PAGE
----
4. Rampur Indian Single Malt Whisky

A relatively recent entrant into the world of Indian spirits, Rampur Indian Single Malt Whisky is crafted at the Radico Khaitan Distillery, which is situated in Rampur, a city in the Indian state of Uttar Pradesh. Launched in 2016, the single malt uses local Indian barley and undergoes distillation in copper pot stills, a traditional method often associated with the production of premium whiskies. This process is known for its ability to impart nuanced flavors to the spirit.

Matured in oak barrels, Rampur Single Malt is a delight on the tongue, with fruity, spicy, and oaky notes. Vanilla, honey, and a subtle hint of spices are also part of the flavor profile, helped along by the process of non-chill filtration. This means that the whisky retains more of its natural oils and flavors, enhancing the overall mouthfeel and preserving the integrity of the spirit. Complex and rich, it's nudged past quite a few Scotches as a top 10 tipple.

3. Paul John Single Malt

Goa, India's smallest state, gives us Paul John Single Malt Whisky, a single malt that has picked up a fair amount of acclaim in just a decade of operation. The distillery uses six-row barley sourced from the foothills of the Himalayas, giving the whisky a robust flavor profile. Environmental conditions in Goa play a significant role in shaping the whisky's character. It's a hot and tropical climate, which accelerates the maturation process, resulting in whiskies that exhibit remarkable depth and complexity in a relatively short time. The angel's share, the portion of whisky that evaporates during maturation, is notably higher in Goa compared to more temperate regions, which contributes to the concentration of flavors in each bottle.

Paul John Single Malt offers a range of expressions, each with its distinctive character. Among them is Brilliance, an elegant offering with notes of honey, tropical fruits, and a touch of spice, while Edited introduces an appealingly subtle peatiness and a distinctive flavor profile. Also of interest is the use of different cask types, including American oak and sherry casks, which impart a range of flavors and aromas from vanilla and toffee to dried fruits and oak spices.

2. Indri-Trini Single Malt

The world of whisky is always looking for the next big thing, and for many that would be Indri-Trini Single Malt, a peated single malt matured in sherry casks. Overseen by former Amrut master blender and distiller Surrinder Kumar, the company has been making waves for a few years now, recently winning big at the 2023 Whiskies of the World Awards this October with their Indri Diwali Collector's Edition 2023, which claimed the prestigious Best in Show, Double Gold Award. That whisky isn't yet available in markets, but you can still find the acclaimed Indri-Trini Single Malt for a pretty decent price considering the critical accolades showered on it.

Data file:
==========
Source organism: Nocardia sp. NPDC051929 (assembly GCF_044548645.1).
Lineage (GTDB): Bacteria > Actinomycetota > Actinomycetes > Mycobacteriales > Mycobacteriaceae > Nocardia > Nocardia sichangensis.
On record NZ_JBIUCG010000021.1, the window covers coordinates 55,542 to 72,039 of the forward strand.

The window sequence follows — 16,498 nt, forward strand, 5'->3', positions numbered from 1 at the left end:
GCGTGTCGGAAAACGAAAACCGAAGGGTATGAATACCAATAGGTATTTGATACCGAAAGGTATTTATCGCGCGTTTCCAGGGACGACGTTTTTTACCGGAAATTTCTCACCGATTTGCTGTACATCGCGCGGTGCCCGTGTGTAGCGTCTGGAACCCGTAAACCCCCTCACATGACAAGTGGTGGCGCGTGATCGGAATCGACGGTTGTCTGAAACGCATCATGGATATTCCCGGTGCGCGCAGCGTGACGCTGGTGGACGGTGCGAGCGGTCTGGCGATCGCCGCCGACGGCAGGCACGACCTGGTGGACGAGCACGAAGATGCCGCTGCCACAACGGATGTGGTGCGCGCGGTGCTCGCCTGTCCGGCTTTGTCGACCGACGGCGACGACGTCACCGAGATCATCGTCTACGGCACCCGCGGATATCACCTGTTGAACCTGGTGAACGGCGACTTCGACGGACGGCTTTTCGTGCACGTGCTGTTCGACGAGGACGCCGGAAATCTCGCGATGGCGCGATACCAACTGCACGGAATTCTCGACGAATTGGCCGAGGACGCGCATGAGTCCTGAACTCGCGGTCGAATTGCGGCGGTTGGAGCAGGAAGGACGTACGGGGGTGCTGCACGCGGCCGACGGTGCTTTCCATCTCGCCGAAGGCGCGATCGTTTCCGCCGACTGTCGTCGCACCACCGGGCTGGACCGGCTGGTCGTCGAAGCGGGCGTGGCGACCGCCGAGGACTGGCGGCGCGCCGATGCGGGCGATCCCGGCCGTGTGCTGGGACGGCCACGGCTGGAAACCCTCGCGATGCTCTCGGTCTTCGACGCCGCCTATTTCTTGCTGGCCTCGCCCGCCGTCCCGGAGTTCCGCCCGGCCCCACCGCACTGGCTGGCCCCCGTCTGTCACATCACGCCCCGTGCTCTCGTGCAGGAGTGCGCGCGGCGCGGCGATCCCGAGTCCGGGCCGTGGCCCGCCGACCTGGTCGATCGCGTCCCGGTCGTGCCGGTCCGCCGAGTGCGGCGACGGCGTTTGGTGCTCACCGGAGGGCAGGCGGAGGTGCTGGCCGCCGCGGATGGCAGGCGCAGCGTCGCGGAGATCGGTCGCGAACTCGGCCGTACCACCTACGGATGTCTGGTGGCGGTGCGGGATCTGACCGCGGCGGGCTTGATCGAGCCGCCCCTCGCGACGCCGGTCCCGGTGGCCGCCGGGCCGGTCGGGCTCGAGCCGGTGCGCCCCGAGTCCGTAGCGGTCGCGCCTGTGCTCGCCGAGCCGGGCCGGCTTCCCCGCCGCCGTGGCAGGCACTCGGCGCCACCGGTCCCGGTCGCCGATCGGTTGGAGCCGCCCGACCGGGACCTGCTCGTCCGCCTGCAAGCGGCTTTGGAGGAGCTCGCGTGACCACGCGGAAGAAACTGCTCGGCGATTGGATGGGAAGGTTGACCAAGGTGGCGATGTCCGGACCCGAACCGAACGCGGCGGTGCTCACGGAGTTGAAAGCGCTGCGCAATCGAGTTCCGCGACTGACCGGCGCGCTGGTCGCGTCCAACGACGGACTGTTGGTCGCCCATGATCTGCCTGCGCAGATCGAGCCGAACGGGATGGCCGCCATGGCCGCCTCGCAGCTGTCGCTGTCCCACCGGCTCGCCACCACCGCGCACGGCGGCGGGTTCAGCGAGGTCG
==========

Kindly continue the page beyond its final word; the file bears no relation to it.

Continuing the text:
There's baking spice and oak on the nose, with pineapple and lychee peeking out in that first sip. Let it roll around in your mouth and you'll be rewarded with a touch of cinnamon and tropical fruit. Three casks are involved in the process of maturation, with bourbon, red wine, and sherry aiding and abetting in the final taste as our tastebuds will allow us.

1. Amrut Fusion Single Malt

The first Indian single malt, according to Distiller, is hugely acclaimed for its rich and fruity taste, with mango notes, and smoky, peppery undertones. Produced by Amrut Distilleries, a pioneering Indian distillery located in Bangalore, Fusion blends Indian and Scottish barley with water sourced from the Himalayan foothills. The intense tropical climate of Bangalore, characterized by high temperatures and humidity, accelerates interaction between the spirit and the oak casks, resulting in a faster and more dynamic aging process. Maturation occurs in a combination of new American oak and ex-bourbon casks, which impart a rich and complex flavor profile to the whisky. The use of peat in the malting process adds a subtle smokiness, reminiscent of traditional Scottish whiskies, while the Indian barley imparts a unique tropical fruitiness.

There's a rich golden hue to Fusion, and the nose has hints of apple, and mango, plus a touch of citrus, complemented by the gentle waft of peat smoke. Stay with it long enough and you'll taste the sweetness of vanilla and toffee, followed by the warmth of cinnamon and cloves. a lingering impression of oak and a subtle hint of the peat smoke that characterizes this exceptional single malt, all of which make it our No. 1 pick.